Hydrangeas on Block Island, 1988
Image by Joanne Bergenwall,
licensed under Wikimedia Commons
Blooms began to give way to age
as summer heat set in, bushes and
hedges of hydrangea, a veritable
fantasy of violet on the small island.
The guys were gigging there and I
was large with Riley, up early each
morning to watch blossoms adorning
the pathway to town. I walked down
to the gate and set out around the block
taking stock of purple bunches, hung
on branches like ornaments. The most
lovely stage of the hydrangea is in its
swan song: Faded to a pinkish hue as
crisp brown edges form, they look like
the silk inside of my Grandma’s purse.
Violet, you were never lovelier than
that summer, me in full childbearing
bloom, you holding on long enough
to strut your stuff and bring me peace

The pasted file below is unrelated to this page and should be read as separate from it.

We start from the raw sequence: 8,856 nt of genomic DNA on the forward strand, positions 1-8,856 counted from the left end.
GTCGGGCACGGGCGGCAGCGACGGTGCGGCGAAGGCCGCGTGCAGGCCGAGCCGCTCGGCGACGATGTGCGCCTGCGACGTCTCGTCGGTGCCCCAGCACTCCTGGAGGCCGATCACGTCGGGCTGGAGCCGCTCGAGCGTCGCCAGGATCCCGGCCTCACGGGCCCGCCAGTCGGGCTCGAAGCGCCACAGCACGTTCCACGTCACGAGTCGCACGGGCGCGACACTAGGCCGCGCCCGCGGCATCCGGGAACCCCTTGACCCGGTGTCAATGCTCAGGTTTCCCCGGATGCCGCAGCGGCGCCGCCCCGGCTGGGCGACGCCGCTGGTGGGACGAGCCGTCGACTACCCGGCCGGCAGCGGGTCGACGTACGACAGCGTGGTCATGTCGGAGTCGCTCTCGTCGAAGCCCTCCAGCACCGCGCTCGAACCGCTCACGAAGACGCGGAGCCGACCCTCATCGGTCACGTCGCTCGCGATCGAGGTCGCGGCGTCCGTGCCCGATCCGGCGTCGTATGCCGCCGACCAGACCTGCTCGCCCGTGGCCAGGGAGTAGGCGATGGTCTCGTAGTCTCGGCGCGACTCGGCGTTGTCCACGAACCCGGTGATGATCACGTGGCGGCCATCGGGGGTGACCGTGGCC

before the band awoke, grumbling.
© 2013 Amy Barlow Liberatore/Sharp Little Pencil
Riley’s father had a gig on Block Island, just off the coast of Rhode Island. I skipped a lot of the performances, preferring to sit on a rocker on the front porch and talk to our hostess about our baby to be. We’d watch as an elbow or foot almost punched through my thin summer dress, chatting. We spoke of the bushes, and violet was the choice of everyone on her block. In Alice Walker’s novel, The Color Purple, the character Shug declared, “I think it pisses God off if you walk by the color purple in a field somewhere and don’t notice it.” I think she was onto something.
This was for Kim Nelson’s “violet” prompt at Imaginary Garden With Real Toads. During my meditation today, I was whisked back in time, when I was in as full a bloom as the flowers. Peace, Amy